The distinguished photographer Gon Buurman took photos at our wedding for use beyond our own living room wall. We were thinking about the power of the image to support the growing number of voices in the United States saying that two people loving each other should be able to celebrate that in the way that is customary in any society: through marriage. The photos have appeared in magazines and newspapers, on websites and in books. They have even been in art exhibitions, street exhibitions and an exhibition at a retirement home. We have been interviewed for more than 5 books and have talked about the where, what, how and why of our wedding in filmed interviews and in mainstream magazines in the 10 years since.
Martha even spent time on our honeymoon writing about these issues for a gay publication in the USA. We were astounded when the editor wrote back asking if we were sure the marriage was legal. His question was a distressing reminder that in United States it can be hard for even gay people to imagine legal equality.
But our marriage was legal and very real: from the veils and the bouquets to the flower girls, page boy, and the exchange of rings; from the kiss and the champagne on the steps of the City Hall to the celebrations afterward with family and friends from Australia and the USA, from Germany and the UK, and of course from the Netherlands. We were sung to, had poems written about us, we danced the night through and we celebrated life and love.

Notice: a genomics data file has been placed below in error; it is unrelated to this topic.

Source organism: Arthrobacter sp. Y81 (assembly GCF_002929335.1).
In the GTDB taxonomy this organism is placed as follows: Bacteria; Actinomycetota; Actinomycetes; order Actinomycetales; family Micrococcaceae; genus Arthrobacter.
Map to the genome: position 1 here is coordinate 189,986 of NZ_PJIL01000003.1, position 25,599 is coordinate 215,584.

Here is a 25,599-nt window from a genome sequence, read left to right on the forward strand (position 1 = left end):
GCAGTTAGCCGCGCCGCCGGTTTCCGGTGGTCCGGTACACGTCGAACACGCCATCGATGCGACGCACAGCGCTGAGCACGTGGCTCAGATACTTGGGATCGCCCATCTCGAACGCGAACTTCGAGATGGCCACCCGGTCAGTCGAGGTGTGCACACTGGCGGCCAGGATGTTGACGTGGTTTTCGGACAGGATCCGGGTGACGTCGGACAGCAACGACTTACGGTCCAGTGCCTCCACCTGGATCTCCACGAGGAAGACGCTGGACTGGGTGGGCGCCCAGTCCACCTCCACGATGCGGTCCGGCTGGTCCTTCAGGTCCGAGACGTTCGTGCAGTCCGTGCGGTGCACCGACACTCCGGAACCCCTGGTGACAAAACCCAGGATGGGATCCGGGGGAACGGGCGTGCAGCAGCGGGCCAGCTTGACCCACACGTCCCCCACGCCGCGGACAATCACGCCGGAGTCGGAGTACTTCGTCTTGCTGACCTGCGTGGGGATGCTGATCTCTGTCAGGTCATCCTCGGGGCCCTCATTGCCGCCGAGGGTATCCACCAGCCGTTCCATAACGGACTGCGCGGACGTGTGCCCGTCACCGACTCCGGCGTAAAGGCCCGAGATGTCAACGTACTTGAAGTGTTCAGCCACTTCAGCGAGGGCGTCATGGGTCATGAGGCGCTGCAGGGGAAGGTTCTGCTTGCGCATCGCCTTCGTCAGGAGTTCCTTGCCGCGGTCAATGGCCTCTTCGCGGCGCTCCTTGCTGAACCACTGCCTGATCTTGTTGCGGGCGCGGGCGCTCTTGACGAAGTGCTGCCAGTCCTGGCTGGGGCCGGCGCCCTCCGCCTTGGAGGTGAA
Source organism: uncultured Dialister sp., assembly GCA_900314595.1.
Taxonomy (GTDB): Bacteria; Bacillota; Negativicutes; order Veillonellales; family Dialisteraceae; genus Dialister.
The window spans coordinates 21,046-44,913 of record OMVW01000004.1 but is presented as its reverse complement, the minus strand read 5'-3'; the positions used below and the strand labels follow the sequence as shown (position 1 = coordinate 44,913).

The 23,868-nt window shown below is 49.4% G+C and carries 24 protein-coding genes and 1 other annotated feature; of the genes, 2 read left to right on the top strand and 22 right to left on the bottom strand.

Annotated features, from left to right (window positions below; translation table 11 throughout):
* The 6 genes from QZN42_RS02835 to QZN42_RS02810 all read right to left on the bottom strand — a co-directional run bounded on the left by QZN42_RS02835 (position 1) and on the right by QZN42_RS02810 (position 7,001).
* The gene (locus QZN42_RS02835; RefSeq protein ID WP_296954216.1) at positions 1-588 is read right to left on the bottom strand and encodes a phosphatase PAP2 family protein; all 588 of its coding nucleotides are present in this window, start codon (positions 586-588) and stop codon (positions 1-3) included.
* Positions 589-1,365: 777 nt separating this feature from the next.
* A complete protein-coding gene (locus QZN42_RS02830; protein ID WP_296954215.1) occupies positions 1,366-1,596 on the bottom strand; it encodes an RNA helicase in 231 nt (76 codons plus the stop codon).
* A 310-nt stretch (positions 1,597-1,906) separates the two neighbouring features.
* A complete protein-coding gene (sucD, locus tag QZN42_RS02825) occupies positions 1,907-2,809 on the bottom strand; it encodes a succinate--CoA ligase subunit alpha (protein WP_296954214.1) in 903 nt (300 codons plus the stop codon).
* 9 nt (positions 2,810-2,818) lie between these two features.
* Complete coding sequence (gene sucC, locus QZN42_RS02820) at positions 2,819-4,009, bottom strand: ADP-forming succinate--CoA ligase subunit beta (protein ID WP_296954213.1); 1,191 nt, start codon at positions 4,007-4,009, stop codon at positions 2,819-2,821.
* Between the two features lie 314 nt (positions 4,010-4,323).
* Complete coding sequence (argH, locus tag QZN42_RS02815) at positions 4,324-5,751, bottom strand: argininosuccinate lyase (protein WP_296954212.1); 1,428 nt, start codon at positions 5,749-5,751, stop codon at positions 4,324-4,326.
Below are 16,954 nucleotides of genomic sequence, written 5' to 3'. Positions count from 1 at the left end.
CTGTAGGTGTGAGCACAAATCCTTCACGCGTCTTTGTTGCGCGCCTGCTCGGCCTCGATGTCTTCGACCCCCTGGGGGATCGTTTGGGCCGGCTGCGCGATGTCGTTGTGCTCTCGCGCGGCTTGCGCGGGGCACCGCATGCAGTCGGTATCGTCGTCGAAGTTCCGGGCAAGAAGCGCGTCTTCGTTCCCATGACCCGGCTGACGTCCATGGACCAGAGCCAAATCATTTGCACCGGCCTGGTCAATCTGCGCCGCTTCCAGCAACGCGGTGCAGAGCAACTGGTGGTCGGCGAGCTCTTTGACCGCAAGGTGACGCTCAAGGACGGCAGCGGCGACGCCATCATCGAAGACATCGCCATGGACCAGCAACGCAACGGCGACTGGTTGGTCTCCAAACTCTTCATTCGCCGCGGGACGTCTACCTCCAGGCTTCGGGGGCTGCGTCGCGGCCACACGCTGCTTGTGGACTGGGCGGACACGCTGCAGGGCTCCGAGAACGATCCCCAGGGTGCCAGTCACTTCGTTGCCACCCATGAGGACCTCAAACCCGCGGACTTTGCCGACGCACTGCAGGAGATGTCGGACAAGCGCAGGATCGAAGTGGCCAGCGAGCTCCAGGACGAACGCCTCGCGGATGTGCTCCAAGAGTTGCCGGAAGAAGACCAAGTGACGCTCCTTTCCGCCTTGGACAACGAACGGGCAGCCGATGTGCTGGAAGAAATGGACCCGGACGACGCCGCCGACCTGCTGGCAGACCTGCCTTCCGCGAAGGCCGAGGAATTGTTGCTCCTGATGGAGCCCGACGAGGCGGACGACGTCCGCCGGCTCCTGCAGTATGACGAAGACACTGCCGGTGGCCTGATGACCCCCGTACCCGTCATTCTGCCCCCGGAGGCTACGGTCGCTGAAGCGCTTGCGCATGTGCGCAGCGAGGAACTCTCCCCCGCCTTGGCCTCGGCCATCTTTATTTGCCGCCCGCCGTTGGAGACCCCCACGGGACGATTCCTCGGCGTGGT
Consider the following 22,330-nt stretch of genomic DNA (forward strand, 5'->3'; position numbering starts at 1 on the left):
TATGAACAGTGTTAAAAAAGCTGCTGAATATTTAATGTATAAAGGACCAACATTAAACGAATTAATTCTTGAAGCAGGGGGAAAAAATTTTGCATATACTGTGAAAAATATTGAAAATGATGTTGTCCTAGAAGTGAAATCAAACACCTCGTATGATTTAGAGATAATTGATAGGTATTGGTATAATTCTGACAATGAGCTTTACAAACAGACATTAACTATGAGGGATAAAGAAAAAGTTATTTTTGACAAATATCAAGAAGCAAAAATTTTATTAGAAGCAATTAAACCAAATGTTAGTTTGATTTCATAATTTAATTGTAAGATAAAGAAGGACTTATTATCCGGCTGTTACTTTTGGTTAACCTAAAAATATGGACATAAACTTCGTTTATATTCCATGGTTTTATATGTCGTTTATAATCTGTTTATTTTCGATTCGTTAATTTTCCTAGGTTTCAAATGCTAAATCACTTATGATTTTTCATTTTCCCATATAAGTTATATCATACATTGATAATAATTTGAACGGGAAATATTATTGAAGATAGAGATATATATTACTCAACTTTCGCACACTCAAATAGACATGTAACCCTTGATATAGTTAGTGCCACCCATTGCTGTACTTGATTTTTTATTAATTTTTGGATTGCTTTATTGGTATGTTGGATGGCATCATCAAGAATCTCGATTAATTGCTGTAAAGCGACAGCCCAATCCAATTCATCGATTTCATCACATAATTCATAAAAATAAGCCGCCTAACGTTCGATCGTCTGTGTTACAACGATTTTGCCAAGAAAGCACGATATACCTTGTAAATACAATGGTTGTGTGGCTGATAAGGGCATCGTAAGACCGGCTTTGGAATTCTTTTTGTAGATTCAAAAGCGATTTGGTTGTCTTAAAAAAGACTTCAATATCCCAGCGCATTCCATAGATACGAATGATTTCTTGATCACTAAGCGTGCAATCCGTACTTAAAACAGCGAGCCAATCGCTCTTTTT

After several months, though, the reality of our situation began to weigh on Martha. She was living back in the Netherlands, somewhere she had never planned to return. Her dreams of living in her own country, with her family, building her career, were smashed. She had not voluntarily left the USA to be with me; she was exiled. Exiled for love. And because she knew that she was not the only one, in 2002 Martha founded the organization “Love Exiles” to be a community of people who could support each other in exile and who could work together, and with organizations in the USA, to put a halt to the unnecessarily cruel law that made it impossible for people to live in the United States with their foreign-born loved ones and spouses. We set up a board, with Janherman Veenker, a Dutchman whose partner of 20 years, James, was a dean at Rutgers University; Bob Bragar, a New York lawyer who had fallen in love with Rik , a judge in the Dutch law courts; Robby Checkoway, a US-born journalist living in the Netherlands with his UK partner Chris who ran a flourishing internet company; attorney Kirsten Anderson who had fallen in love with Dutch policewoman Jacqueline; and Martha and myself. Our first action was to organize a Thanksgiving dinner at which the Love Exiles living in the Netherlands treated representatives of the local community, including a mayor and a prominent politician responsible for opening marriage to same sex couples, to one of the USA’s finest eating traditions. A lawyer in Los Angeles knew we were organizing the event and he put his client, Tim Heymans in London, in touch with Martha. Love Exiles UK was born. Shortly after, when we were filming a film about love exiles in Germany, Love Exiles Germany was born. Then came Love Exiles Canada and Love Exiles Australia, all of them online communities sharing information on how to cope in a foreign land, how to let their elected representatives know about their situation and how to work toward changes in the law. None of us have come to terms with the fact that the USA would prefer to lose their citizens to exile rather than accepting their partners as residents.